the problem. In 2003, according to the Bureau of Labor Statistics, only
3% of the 1.2 million workers displaced as a result of extended mass
layoffs was due to import competition (2%) or overseas relocation (1%).
In the first quarter of 2004, according to a new BLS survey on
outsourcing, just 2.5% of mass layoffs were related to the movement of
work to another country.
The focus on trade as a reason for the disappointing labor market
doesn't simply distort the facts, it is an incorrect diagnosis of the
problem that leads policymakers to consider ill-advised solutions. If
the jobs problem is attributed to trade, erroneously, then the
apparently obvious solution involves closing markets, which in the long
run will harm the U.S. economy. A misdiagnosis can lead to a
This is the danger that John Kerry faces in making trade an issue in
the campaign. At the Democratic convention, Sen. Kerry spoke of "new
incentives to revitalize manufacturing" but was not specific. No one is
against removing impediments that inhibit the manufacturing sector, but
many groups in his constituency would like to see assistance that
involves trade restrictions or explicit government support.
Any such proposals should trigger alarm bells because trade is not the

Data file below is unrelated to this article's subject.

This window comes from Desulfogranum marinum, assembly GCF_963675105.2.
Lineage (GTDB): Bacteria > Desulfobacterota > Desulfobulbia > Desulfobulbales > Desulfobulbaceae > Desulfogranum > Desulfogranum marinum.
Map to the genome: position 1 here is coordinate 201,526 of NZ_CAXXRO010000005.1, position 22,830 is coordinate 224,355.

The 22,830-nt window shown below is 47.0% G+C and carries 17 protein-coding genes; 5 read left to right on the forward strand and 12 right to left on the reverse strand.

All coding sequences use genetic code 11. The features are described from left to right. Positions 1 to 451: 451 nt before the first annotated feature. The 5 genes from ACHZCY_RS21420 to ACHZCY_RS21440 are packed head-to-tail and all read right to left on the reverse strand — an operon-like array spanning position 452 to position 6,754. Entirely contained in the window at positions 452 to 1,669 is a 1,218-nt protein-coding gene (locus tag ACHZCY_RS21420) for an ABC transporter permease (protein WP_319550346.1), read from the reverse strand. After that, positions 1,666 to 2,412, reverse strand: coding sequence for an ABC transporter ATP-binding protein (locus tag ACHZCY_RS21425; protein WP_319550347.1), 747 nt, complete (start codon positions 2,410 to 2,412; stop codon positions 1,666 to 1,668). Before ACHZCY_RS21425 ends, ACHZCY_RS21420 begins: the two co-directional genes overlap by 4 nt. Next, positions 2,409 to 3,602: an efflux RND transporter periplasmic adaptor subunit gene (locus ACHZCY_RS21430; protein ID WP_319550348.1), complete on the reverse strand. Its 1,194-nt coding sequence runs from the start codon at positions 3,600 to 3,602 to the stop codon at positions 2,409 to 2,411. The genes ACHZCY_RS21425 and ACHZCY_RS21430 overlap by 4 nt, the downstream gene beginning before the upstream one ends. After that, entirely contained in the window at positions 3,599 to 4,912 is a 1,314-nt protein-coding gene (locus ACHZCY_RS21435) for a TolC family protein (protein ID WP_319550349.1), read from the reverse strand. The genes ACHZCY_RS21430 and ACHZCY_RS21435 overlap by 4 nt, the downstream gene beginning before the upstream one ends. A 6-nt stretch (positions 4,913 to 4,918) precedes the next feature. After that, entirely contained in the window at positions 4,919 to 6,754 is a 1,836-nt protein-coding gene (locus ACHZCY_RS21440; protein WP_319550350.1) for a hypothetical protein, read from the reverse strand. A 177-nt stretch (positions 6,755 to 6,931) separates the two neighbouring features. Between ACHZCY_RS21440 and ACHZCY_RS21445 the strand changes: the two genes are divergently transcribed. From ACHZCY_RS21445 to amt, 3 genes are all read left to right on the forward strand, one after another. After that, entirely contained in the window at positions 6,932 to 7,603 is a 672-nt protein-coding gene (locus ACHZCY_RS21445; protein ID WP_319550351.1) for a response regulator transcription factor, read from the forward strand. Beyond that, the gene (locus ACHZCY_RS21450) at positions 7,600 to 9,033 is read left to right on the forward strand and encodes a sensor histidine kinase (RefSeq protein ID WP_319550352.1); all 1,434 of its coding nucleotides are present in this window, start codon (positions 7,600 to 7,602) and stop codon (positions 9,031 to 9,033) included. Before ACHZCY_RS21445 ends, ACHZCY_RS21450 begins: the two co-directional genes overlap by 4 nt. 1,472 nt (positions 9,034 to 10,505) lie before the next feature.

problem for manufacturing. Like agriculture in past decades, the
long-run decline in the share of employment in manufacturing is due
almost entirely to productivity improvements, not import competition.
Yet when the agricultural sector started shedding jobs due to its
productivity success, the government's "solution" to this "problem" now
saddles taxpayers and consumers with the burden of providing nearly $40
billion in support to U.S. farmers, about 20% of gross farm income last
year, according to the OECD.
Many of the free-trade critics raise legitimate and important issues
about wages and job creation in the United States. One would think the
debate would focus on strengthening the economy or empowering workers
in a difficult labor market. Workers can be empowered by allowing them
to have portable retirement accounts rather than pensions tied to a
particular employer. The portability of health-care benefits should be
examined, as well as the design and incentive structure of current